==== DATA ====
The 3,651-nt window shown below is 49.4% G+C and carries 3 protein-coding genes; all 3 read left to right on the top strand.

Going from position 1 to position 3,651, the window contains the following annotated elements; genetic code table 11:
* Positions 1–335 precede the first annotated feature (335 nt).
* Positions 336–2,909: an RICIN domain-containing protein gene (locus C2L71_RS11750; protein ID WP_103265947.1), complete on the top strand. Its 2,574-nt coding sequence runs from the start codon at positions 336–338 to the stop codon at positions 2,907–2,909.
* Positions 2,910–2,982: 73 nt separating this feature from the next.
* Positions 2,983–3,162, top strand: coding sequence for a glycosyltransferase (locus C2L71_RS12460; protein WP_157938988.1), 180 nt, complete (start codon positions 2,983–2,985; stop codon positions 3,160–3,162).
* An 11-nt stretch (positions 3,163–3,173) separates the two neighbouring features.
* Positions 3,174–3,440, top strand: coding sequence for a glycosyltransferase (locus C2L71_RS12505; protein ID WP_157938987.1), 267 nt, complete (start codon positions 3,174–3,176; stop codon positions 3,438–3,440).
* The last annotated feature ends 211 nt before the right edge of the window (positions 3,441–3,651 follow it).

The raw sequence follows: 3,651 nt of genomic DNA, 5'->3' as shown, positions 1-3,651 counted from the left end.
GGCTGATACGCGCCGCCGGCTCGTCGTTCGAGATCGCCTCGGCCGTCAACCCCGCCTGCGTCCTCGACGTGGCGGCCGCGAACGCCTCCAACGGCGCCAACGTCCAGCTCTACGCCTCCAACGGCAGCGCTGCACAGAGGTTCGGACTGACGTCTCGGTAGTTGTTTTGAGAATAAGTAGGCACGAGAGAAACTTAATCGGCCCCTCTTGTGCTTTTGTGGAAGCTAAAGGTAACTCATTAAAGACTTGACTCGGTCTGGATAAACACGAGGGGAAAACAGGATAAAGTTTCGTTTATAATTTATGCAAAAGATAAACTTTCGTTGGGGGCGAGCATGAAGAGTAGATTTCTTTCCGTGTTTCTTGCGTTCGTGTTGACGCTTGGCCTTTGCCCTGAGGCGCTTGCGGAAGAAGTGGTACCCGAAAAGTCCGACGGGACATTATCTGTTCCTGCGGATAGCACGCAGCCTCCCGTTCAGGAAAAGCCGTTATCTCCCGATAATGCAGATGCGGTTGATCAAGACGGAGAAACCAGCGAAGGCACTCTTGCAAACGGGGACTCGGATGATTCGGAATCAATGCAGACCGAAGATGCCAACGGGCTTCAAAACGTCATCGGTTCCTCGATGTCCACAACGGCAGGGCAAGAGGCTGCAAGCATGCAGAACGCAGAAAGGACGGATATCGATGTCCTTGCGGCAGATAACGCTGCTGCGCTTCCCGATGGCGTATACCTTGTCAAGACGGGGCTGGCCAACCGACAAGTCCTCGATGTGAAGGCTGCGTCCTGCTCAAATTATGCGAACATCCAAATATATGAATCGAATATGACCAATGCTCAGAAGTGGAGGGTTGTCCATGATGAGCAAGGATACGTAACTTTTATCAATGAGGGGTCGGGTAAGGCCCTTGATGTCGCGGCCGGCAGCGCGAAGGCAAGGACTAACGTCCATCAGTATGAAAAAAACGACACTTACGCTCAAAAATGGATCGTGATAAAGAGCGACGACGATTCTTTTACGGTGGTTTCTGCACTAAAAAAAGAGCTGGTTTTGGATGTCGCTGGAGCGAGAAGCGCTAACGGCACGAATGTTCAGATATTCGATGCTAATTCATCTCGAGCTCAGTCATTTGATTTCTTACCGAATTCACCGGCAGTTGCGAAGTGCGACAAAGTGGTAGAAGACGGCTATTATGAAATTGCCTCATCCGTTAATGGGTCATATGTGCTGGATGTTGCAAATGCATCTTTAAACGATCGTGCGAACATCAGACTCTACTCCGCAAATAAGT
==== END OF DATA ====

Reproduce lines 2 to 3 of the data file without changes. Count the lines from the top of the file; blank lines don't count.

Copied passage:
Going from position 1 to position 3,651, the window contains the following annotated elements; genetic code table 11:
* Positions 1–335 precede the first annotated feature (335 nt).